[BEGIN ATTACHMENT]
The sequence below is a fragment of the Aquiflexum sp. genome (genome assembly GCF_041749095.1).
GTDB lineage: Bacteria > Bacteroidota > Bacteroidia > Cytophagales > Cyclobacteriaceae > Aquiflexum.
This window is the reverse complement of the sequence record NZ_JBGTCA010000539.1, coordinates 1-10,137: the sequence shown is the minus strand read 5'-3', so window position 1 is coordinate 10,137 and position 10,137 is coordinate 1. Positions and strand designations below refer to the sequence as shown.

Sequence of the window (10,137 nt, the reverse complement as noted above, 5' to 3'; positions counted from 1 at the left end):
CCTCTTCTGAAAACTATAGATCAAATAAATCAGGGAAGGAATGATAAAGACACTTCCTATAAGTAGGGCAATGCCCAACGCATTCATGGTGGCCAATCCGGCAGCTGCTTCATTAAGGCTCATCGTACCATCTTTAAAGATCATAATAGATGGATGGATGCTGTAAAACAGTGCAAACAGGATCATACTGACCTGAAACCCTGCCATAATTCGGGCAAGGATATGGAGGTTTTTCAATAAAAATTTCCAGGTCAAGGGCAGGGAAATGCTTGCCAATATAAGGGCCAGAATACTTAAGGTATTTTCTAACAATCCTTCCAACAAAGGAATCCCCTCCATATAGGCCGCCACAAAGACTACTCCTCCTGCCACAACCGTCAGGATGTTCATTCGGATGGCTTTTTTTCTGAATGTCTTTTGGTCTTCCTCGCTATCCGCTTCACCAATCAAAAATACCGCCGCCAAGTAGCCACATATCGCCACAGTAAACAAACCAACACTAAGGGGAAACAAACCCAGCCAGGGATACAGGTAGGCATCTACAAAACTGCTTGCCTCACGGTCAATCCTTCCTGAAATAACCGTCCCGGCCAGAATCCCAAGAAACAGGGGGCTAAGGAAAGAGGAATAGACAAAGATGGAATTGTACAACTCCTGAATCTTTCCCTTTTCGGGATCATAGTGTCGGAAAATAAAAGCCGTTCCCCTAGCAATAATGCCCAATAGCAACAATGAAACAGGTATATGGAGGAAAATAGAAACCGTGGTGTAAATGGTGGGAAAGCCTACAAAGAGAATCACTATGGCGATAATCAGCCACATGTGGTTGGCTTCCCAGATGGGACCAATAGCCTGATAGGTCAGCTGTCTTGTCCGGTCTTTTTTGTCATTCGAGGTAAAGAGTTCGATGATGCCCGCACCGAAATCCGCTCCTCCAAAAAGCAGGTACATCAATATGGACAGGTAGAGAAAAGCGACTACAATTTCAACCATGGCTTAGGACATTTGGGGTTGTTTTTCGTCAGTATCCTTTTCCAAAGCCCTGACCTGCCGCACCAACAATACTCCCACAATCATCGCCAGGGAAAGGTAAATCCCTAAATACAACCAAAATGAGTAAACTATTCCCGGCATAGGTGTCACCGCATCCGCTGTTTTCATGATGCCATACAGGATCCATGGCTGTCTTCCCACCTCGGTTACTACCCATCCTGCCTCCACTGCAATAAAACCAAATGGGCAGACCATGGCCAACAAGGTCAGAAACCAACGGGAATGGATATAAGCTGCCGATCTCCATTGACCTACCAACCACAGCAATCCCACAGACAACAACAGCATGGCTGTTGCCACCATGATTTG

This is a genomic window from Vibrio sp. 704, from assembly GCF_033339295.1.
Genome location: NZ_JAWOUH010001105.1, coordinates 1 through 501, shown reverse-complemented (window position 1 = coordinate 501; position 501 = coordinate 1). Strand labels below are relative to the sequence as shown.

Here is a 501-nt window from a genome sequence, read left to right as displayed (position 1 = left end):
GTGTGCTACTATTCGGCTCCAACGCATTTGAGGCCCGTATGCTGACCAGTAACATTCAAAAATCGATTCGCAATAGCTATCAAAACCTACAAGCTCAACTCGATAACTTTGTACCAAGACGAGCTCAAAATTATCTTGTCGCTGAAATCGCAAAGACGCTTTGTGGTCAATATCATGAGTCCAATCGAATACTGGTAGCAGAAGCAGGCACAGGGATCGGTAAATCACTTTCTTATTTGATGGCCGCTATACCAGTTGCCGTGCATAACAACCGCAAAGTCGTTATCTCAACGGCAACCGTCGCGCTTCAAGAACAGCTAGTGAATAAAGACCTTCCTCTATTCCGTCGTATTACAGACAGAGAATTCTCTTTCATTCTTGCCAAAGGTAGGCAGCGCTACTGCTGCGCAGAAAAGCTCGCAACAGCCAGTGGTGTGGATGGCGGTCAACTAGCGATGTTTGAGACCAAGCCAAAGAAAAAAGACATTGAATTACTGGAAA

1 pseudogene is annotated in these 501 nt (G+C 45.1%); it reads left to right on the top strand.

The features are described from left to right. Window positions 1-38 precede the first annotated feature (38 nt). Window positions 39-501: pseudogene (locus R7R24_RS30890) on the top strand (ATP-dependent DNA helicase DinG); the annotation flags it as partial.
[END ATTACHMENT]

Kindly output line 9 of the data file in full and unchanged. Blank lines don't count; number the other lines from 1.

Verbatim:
GTGTGCTACTATTCGGCTCCAACGCATTTGAGGCCCGTATGCTGACCAGTAACATTCAAAAATCGATTCGCAATAGCTATCAAAACCTACAAGCTCAACTCGATAACTTTGTACCAAGACGAGCTCAAAATTATCTTGTCGCTGAAATCGCAAAGACGCTTTGTGGTCAATATCATGAGTCCAATCGAATACTGGTAGCAGAAGCAGGCACAGGGATCGGTAAATCACTTTCTTATTTGATGGCCGCTATACCAGTTGCCGTGCATAACAACCGCAAAGTCGTTATCTCAACGGCAACCGTCGCGCTTCAAGAACAGCTAGTGAATAAAGACCTTCCTCTATTCCGTCGTATTACAGACAGAGAATTCTCTTTCATTCTTGCCAAAGGTAGGCAGCGCTACTGCTGCGCAGAAAAGCTCGCAACAGCCAGTGGTGTGGATGGCGGTCAACTAGCGATGTTTGAGACCAAGCCAAAGAAAAAAGACATTGAATTACTGGAAA